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A soldier's video testimony: "These things, they happen all the time" - In this video a former soldier provides a testimony to Breaking the Silence about the routine nature of violence during arrest operations in the West Bank. "The detainees are simply people you come to arrest. You're told: 'You have to arrest him. He lives in this house.' You're not told exactly what he did. Sometimes you are told but it could be a tall tale. Stone throwers, car thieves, journalists ... You don't know what they did. They were mainly kids too. I remember one of the soldiers of my company ... we knew that he was put in jail ... he hit a handcuffed detainee with his helmet. Now these things happen all the time. The commanders know about them and somehow they're acceptable. The commanders never support it, but they know that it's done." View video
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A child's testimony - "At around 9:30 a.m. on 9 January 2017, I left school with some friends after my exam. Near the entrance to the school  I saw an Israeli military jeep and some boys were throwing stones at it. When it was all over I headed home via a side road. A military jeep followed my down the side road and a soldier shot me in my foot with a rubber bullet as I tried to run away. After being shot I fell to the ground and three soldiers came over and pushed me down further into the ground. They swore at me and called me son of a whore. One soldier sat on my stomach and caused me a lot of pain. I was terrified. At this point the headmaster and another teacher came out of the school and tried to reason with the soldiers to let go of me." Read more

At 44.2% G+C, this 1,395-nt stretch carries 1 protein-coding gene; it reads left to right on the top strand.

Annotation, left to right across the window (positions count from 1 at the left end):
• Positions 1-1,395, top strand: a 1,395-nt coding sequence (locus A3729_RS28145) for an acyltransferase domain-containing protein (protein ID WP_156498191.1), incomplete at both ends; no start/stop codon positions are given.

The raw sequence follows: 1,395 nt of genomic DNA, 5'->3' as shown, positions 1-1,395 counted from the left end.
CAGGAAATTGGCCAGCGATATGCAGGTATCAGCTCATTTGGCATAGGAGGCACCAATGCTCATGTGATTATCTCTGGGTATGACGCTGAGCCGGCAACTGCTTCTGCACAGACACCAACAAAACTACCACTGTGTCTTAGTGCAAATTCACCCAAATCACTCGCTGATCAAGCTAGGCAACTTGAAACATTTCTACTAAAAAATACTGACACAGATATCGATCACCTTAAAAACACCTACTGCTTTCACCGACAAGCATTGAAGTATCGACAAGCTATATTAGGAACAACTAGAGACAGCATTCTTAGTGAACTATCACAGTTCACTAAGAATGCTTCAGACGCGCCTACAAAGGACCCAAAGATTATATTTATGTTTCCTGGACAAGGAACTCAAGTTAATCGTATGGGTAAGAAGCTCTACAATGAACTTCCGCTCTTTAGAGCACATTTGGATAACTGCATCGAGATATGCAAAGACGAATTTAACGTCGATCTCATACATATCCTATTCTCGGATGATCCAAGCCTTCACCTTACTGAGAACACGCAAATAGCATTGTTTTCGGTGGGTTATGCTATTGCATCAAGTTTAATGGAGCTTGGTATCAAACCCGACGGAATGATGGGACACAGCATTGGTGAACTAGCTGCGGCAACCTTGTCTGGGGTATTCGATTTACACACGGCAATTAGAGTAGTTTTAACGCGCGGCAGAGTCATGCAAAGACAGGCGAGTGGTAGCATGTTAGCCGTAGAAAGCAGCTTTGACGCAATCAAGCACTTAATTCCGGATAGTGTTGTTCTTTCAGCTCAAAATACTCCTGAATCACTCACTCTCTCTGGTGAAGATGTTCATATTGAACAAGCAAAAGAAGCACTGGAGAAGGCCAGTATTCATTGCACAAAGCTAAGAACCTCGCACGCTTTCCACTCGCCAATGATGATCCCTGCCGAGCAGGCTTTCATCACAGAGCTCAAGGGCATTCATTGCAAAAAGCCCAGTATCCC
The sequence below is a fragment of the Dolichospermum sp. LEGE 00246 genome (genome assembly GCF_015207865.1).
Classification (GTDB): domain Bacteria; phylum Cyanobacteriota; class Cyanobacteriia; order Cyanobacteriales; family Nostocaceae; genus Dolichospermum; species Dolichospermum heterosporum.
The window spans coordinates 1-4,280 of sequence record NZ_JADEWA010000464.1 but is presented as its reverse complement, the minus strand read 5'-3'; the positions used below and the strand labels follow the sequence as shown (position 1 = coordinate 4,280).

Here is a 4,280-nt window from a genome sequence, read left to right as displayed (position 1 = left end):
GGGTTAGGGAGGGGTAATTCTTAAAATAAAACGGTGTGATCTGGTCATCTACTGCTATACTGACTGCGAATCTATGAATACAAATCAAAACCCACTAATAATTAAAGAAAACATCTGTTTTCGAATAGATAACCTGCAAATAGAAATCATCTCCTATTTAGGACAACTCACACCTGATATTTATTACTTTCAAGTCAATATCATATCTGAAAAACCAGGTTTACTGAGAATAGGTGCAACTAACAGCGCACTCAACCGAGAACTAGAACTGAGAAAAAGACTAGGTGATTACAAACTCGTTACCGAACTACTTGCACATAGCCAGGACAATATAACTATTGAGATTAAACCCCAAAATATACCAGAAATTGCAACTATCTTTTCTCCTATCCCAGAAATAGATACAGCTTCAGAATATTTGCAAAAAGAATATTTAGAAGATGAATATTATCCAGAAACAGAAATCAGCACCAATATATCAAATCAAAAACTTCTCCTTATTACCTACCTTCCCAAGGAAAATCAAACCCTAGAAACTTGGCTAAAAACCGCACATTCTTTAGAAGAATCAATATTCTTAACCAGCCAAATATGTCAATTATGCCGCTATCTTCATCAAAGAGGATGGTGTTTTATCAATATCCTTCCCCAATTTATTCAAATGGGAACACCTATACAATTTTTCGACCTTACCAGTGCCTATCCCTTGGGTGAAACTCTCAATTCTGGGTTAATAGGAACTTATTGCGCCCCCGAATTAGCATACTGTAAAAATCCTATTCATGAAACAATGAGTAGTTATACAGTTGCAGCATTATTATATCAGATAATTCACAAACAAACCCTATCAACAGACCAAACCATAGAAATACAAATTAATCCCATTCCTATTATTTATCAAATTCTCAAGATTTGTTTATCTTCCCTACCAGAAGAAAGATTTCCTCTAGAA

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Torture: As described by the interrogators themselves - For years, the Israeli establishment has tried to conceal what happens in interrogation rooms. When interrogators use torture – or “special means,” to use the establishment’s term – the concealment efforts are redoubled. Even when testimony of torture reaches the public, the system does everything it can to leave the interrogators’ role in darkness, including signing lenient plea bargains with suspects who were tortured to ensure that the conspiracy of silence remains unbroken. People who have undergone interrogation have described various methods, from interrogators screaming in their ear, to blows, to being forced into painful positions for long periods. To date, however, all these descriptions have come from the complainants. Read more
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African leaders plan mass withdrawal from international criminal court - Decision reached at African Union summit follows announcements by South Africa, Burundi and the Gambia that they plan to leave the court. African leaders have adopted a strategy calling for a collective withdrawal from the international criminal court. The non-binding decision came behind closed doors near the end of an African Union summit. It was the latest expression of impatience by African leaders with the court, which some say has focused too narrowly on Africa while pursuing cases of genocide, war crimes and crimes against humanity. Late last year, South Africa, Burundi and the Gambia all announced plans to leave the court, leading to concerns that other states would follow. Read more